Q: What feedback has CastleBranch received from healthcare organizations regarding staffing shortages and turnover with nurses? How does that feedback correlate to national trends?
A: In broad brushstrokes the feedback is that there are staffing shortages and the turnover is a major challenge for all involved. This aligns with national trends. Those national trends indicate there is a supply challenge, there is a demand for more nurses. Now, not all geographic locations are encountering the same challenges prescriptively; in some areas nurses aren’t getting hired as quickly because regionally they have sufficient supply. So we acknowledge there are some pockets where the issue is less painful, which gives us the unique opportunity to investigate further, and apply those learnings to addressing the problem overall.
Q: How long does it take to see a change in staffing rates when incorporating CB FutureFocus™? What is the quickest ROI?
A: The answer will depend on a number of factors specific to your facility, including what your baseline for turnover for newly licensed new graduate nurses is, your total number of annual hires, and total number of clinical rotations available. However, if you are able to adjust your supply chain early and often, ROI can be achieved before a hire actually takes place – especially if you’re able to prevent a hire that results in a quick turnover.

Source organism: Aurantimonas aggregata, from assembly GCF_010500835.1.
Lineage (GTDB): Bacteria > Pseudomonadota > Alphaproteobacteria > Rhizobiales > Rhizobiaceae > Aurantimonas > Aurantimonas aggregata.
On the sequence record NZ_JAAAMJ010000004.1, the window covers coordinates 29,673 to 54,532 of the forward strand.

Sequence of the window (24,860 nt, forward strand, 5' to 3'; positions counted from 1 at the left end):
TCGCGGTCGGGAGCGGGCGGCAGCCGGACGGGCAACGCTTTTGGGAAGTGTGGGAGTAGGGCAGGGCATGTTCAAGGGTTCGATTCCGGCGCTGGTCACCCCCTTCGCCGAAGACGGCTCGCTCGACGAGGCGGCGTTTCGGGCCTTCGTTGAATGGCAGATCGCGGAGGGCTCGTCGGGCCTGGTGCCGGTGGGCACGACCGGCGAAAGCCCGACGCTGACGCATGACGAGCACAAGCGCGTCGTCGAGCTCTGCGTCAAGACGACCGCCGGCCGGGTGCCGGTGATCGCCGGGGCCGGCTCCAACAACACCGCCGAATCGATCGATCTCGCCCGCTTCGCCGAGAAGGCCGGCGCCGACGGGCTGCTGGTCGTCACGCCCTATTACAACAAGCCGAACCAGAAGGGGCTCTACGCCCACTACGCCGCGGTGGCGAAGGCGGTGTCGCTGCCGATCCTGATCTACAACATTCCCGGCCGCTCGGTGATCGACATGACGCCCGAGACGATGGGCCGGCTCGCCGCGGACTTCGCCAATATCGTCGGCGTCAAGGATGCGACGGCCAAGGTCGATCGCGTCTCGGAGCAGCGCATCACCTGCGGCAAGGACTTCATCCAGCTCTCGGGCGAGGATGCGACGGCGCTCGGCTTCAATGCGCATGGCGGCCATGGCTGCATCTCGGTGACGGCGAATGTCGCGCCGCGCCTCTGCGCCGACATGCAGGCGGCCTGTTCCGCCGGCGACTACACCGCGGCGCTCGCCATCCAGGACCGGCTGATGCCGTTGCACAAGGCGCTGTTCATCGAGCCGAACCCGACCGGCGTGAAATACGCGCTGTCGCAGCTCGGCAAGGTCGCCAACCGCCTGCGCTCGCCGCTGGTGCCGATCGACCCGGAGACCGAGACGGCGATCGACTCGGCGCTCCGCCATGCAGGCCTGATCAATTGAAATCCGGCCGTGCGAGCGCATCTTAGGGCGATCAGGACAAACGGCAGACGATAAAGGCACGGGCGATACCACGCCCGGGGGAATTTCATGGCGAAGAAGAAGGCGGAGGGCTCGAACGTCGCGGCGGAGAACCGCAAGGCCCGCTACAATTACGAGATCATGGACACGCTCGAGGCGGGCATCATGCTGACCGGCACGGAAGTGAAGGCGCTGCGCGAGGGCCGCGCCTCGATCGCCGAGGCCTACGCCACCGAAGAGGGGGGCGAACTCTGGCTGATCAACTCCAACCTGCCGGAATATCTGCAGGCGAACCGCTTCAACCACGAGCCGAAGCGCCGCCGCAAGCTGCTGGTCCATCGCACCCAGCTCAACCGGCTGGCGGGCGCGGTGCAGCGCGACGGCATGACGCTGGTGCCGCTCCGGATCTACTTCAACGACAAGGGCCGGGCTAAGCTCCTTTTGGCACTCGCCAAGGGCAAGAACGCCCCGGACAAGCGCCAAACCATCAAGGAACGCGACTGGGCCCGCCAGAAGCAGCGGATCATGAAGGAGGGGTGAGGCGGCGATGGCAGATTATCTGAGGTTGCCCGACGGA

Q: The use of financial incentives to hire and keep nurses has not helped alleviate staffing shortages at hospitals; why not?
A: There are a couple of different lenses we can look at this through, from a purely economic and business standpoint there will generally be a higher paying job for nurses out there when there’s limited supply, and prices (compensation) continue to rise — we’re experiencing that now in our everyday lives with inflation and our grocery bills. So the math tells us that will continue to happen until the demand levels off, or the supply increases and can satisfy the demands. The other factor when we talk with thousands of healthcare organizations across the country, when individuals are taxed, when they are challenged they are looking for support and career opportunities where they are. They are really craving some motivation to stay in their roles and weather the storm rather than have to go through the process of looking for a better fit elsewhere. Though compensation is a critical component of retaining nurses, we are hearing that the intrinsic value, their fit, within their role and the organization is of high value as well.